City OKs additional firefighting money and relays concern over troubled water agency
With city officials viewing the Angora fire as a massive wakeup call, the council agreed Tuesday to throw more firefighting tools to its fire unit as it deals with an 80 percent risk of another catastrophic fire.
These resources include a point-by-point re-evaluation of fire and building codes that could send contractors and homeowners scrambling for fire “ignition resistant” materials to build with and the city’s forester to reduce fire hazards with new regulations.
In addition, council members approved $75,000 once earmarked for promotional efforts to help fire officials buy radios. They also pledged to help the fire department buy a wildland fire engine that could carry more than twice as many gallons of water than the 200 its current engine capacity does.
Also, the council directed City Manager Dave Jinkens to continue trying to find a way to fund an upgrade to the Lukins Water system, which is for sale. The South Tahoe Public Utility District estimated the antiquated system that falls short of providing adequate fireflows would cost $18 million to fix. It now cranks out 300 gallons per minute and needs 1,000.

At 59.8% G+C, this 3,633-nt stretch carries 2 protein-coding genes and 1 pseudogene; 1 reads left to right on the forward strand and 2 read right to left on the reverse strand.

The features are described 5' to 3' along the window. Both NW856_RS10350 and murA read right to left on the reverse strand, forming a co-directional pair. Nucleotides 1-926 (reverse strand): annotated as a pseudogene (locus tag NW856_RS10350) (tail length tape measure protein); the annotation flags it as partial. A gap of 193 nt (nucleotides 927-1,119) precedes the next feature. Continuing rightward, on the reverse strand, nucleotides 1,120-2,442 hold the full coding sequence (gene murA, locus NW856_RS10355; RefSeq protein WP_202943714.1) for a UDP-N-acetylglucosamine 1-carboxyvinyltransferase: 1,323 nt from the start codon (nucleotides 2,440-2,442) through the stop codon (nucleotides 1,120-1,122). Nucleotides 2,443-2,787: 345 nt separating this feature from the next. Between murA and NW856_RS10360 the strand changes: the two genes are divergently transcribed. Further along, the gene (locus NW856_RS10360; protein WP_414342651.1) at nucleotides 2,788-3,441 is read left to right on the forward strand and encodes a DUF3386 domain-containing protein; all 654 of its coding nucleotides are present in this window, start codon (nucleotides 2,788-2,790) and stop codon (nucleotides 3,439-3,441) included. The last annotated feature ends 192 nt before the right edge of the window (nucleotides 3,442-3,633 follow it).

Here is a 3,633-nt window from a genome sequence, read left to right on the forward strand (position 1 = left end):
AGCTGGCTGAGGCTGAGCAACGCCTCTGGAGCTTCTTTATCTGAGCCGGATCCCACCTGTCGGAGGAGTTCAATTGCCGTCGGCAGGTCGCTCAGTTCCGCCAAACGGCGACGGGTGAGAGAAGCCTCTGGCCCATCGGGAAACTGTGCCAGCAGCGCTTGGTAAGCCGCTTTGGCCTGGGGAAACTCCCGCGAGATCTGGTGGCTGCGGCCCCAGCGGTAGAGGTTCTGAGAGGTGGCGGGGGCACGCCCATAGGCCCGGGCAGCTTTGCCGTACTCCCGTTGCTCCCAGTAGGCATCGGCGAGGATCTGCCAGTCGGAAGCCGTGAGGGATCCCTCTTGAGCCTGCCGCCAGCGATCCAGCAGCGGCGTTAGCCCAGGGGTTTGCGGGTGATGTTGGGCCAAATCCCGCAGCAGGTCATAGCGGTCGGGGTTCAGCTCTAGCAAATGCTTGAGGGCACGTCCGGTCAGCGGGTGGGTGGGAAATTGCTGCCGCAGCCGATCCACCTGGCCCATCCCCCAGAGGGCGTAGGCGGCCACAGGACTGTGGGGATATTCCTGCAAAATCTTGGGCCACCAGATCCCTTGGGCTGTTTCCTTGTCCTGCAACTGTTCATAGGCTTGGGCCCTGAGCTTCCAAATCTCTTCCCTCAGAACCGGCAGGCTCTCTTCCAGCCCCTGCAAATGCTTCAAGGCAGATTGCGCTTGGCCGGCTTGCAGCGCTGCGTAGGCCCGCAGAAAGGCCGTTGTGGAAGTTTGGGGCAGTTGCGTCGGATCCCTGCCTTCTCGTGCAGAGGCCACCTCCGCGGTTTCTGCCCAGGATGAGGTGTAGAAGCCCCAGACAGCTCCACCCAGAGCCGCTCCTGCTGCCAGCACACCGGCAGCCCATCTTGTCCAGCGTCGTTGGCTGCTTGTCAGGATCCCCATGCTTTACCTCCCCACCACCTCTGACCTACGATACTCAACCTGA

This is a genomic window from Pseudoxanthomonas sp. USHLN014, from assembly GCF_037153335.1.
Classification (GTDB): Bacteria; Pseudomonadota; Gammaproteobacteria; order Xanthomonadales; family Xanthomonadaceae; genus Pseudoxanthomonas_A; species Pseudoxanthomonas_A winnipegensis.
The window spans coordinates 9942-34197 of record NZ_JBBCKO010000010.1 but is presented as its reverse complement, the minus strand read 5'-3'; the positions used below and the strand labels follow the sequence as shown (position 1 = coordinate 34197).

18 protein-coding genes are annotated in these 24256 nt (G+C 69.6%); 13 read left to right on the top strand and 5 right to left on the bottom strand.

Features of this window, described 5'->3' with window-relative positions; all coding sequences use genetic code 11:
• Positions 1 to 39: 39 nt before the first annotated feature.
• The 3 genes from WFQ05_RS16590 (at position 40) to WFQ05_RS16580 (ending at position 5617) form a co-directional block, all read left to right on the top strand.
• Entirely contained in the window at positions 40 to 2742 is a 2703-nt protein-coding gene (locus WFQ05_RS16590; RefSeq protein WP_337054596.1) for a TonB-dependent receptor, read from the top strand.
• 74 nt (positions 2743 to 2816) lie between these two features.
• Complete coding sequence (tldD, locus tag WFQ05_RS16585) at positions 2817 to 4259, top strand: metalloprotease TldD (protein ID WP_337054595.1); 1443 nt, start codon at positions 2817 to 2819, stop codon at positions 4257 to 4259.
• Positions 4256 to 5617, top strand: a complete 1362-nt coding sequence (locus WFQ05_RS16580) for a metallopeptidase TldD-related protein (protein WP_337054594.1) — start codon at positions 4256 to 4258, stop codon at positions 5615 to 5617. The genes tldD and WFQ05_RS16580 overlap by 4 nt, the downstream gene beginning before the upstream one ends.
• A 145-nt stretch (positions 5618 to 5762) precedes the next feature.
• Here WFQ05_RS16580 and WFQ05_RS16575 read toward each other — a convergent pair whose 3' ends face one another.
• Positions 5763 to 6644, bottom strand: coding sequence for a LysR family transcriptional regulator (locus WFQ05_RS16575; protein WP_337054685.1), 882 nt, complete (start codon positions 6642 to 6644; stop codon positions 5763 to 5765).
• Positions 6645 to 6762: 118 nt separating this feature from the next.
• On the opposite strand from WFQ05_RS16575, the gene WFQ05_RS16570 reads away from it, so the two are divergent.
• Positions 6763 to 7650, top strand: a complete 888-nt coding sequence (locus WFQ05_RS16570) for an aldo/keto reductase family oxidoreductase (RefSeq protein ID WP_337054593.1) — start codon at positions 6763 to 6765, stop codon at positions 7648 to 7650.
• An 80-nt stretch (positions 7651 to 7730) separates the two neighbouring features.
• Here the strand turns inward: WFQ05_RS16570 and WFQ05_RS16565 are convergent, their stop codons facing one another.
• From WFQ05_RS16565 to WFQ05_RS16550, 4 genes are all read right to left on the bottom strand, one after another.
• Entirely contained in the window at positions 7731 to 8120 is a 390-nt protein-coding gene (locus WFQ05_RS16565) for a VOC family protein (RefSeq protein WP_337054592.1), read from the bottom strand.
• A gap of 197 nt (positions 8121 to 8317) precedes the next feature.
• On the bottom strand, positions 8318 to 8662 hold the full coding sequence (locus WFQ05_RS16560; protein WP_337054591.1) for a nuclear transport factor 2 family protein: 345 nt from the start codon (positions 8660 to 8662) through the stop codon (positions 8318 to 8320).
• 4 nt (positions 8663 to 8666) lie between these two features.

“If the fire would have been in the Lukins (district), it would have been catastrophic,” Jinkens said. As it was, a spot fire jumped Highway 89 into that neighborhood, prompting thousands of Tahoe Island and Tahoe Keys residents to evacuate. The main fire did not reach city limits.
Fire Chief Lorenzo Gigliotti also shared the need for the city to form a dozen Fire Safe Councils from Gardner Mountain to Heavenly Valley.
As reported in the Tahoe Daily Tribune in February, the council approved the state’s assessment that 18 communities in El Dorado County are considered “at risk” of a major wildland fire due to a heavy fuel load. The California Department of Forestry reclassifies the fire hazard map every three to five years, signaling local government building officials to adopt codes that coincide with the danger.
This could mean the end of wood shake roofs, a hazard former city Fire Chief Mike Chandler preached against for years.
Cutting more trees at airport
Even the controversial tree-cutting incident at the Lake Tahoe Airport appeared to take a backseat to fire fuel reduction. Following the promising lead of the Tahoe Regional Planning Agency and Federal Aviation Administration, the City Council approved an amended plan to cut down 408 more trees to take obstructions out of the flight path.
Assistant City Manager Rick Angelocci told the council no comments on the plan were issued from the Sierra Club and League to Save Lake Tahoe.